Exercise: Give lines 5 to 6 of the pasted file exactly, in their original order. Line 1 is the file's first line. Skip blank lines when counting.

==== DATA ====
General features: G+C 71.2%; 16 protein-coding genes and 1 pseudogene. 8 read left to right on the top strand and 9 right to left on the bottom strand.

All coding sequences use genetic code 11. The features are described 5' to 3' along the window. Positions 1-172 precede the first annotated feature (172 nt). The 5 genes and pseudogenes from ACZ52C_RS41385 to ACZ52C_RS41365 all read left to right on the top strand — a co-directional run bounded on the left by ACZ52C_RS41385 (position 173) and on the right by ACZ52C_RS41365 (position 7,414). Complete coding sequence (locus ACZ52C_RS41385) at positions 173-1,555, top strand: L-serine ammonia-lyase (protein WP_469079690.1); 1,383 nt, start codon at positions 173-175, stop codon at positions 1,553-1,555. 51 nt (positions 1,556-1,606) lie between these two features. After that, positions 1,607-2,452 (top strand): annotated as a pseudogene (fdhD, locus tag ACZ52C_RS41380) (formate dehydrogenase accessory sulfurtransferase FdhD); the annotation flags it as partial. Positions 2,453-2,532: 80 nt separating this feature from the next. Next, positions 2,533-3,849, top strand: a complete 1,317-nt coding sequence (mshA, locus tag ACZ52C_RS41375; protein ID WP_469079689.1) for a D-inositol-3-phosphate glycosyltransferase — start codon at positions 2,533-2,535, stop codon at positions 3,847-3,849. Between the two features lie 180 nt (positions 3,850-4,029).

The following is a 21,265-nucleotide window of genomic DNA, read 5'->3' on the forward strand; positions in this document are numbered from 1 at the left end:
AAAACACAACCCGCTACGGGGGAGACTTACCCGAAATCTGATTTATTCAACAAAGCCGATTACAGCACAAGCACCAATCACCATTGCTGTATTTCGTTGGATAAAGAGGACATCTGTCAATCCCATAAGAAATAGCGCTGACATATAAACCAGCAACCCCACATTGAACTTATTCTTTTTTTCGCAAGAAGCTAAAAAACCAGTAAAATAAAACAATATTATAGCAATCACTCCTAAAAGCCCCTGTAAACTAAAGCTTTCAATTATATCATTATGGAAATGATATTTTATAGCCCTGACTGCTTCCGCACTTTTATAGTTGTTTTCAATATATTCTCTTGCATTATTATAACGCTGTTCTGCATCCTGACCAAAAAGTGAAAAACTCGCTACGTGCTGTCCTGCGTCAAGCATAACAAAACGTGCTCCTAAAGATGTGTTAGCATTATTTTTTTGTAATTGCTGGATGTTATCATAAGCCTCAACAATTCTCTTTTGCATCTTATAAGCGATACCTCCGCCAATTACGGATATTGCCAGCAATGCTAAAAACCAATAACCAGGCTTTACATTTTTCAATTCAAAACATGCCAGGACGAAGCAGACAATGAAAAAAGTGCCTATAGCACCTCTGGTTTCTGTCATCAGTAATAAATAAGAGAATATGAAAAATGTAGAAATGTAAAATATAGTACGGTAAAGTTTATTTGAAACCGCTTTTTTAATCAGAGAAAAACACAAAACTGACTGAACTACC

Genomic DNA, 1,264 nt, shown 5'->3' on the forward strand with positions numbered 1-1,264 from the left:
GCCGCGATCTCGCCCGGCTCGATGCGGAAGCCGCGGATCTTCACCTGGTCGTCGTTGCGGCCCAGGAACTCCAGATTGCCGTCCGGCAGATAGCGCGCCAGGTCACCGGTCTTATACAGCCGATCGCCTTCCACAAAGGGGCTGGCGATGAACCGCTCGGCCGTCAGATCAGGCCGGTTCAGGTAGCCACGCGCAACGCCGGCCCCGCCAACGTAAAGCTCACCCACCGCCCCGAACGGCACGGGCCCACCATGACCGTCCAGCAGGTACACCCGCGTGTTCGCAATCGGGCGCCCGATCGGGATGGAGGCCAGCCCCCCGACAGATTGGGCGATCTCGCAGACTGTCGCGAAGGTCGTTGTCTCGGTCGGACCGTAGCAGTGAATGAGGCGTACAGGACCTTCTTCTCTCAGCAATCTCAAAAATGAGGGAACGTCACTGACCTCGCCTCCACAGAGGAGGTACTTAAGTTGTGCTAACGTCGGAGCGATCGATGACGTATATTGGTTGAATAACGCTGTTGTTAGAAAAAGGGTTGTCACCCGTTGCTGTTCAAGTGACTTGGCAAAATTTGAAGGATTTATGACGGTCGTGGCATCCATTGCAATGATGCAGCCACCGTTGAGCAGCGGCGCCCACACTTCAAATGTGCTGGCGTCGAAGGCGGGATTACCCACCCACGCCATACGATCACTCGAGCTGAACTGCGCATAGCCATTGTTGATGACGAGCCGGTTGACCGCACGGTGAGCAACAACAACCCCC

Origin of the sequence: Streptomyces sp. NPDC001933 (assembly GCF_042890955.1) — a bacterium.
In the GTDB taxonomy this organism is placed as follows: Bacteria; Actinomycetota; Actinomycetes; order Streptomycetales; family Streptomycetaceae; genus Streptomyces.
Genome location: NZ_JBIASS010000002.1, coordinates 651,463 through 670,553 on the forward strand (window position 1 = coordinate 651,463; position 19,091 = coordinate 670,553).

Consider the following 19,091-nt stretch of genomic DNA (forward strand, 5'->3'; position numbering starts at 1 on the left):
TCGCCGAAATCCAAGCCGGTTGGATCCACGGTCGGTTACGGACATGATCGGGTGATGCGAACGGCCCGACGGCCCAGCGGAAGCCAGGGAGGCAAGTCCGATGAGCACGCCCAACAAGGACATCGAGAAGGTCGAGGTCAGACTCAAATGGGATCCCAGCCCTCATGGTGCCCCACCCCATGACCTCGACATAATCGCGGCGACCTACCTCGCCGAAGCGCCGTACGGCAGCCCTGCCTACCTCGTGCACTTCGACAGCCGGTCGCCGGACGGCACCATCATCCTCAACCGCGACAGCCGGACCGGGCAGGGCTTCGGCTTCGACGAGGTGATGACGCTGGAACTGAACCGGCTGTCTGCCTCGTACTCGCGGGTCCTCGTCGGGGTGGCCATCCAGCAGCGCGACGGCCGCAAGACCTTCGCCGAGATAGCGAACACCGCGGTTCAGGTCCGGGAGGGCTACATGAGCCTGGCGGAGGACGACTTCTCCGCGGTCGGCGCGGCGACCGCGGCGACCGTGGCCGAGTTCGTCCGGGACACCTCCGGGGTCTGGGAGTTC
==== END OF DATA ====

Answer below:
Genomic DNA, 1,264 nt, shown 5'->3' on the forward strand with positions numbered 1-1,264 from the left:
GCCGCGATCTCGCCCGGCTCGATGCGGAAGCCGCGGATCTTCACCTGGTCGTCGTTGCGGCCCAGGAACTCCAGATTGCCGTCCGGCAGATAGCGCGCCAGGTCACCGGTCTTATACAGCCGATCGCCTTCCACAAAGGGGCTGGCGATGAACCGCTCGGCCGTCAGATCAGGCCGGTTCAGGTAGCCACGCGCAACGCCGGCCCCGCCAACGTAAAGCTCACCCACCGCCCCGAACGGCACGGGCCCACCATGACCGTCCAGCAGGTACACCCGCGTGTTCGCAATCGGGCGCCCGATCGGGATGGAGGCCAGCCCCCCGACAGATTGGGCGATCTCGCAGACTGTCGCGAAGGTCGTTGTCTCGGTCGGACCGTAGCAGTGAATGAGGCGTACAGGACCTTCTTCTCTCAGCAATCTCAAAAATGAGGGAACGTCACTGACCTCGCCTCCACAGAGGAGGTACTTAAGTTGTGCTAACGTCGGAGCGATCGATGACGTATATTGGTTGAATAACGCTGTTGTTAGAAAAAGGGTTGTCACCCGTTGCTGTTCAAGTGACTTGGCAAAATTTGAAGGATTTATGACGGTCGTGGCATCCATTGCAATGATGCAGCCACCGTTGAGCAGCGGCGCCCACACTTCAAATGTGCTGGCGTCGAAGGCGGGATTACCCACCCACGCCATACGATCACTCGAGCTGAACTGCGCATAGCCATTGTTGATGACGAGCCGGTTGACCGCACGGTGAGCAACAACAACCCCC